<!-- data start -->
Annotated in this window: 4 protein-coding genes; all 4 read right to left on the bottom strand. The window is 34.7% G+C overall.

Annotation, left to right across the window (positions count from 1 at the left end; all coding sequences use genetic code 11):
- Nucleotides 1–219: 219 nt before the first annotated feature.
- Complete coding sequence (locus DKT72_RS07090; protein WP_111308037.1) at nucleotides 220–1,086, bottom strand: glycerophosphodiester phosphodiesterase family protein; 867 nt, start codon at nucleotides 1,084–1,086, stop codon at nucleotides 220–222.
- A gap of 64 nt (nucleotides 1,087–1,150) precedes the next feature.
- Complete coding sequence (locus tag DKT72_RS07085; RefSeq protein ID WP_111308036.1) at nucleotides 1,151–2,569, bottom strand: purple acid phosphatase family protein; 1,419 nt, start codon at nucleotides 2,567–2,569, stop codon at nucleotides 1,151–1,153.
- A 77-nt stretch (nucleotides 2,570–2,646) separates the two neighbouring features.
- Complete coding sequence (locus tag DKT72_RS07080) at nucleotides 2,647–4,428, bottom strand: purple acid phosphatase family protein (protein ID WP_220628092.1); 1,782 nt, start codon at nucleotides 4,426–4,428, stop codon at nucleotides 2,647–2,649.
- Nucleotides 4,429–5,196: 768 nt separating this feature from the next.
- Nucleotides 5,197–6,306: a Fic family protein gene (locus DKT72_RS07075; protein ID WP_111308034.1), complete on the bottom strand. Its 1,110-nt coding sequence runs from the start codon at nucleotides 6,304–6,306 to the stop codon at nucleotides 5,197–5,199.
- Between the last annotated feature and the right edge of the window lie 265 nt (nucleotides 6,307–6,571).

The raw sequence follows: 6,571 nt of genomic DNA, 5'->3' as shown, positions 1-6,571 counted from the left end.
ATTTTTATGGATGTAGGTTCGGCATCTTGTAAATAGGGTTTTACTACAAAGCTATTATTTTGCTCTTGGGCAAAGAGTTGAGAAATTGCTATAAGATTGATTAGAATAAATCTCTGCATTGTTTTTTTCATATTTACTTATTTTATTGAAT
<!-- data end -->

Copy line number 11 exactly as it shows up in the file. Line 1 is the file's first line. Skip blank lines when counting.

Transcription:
- Between the last annotated feature and the right edge of the window lie 265 nt (nucleotides 6,307–6,571).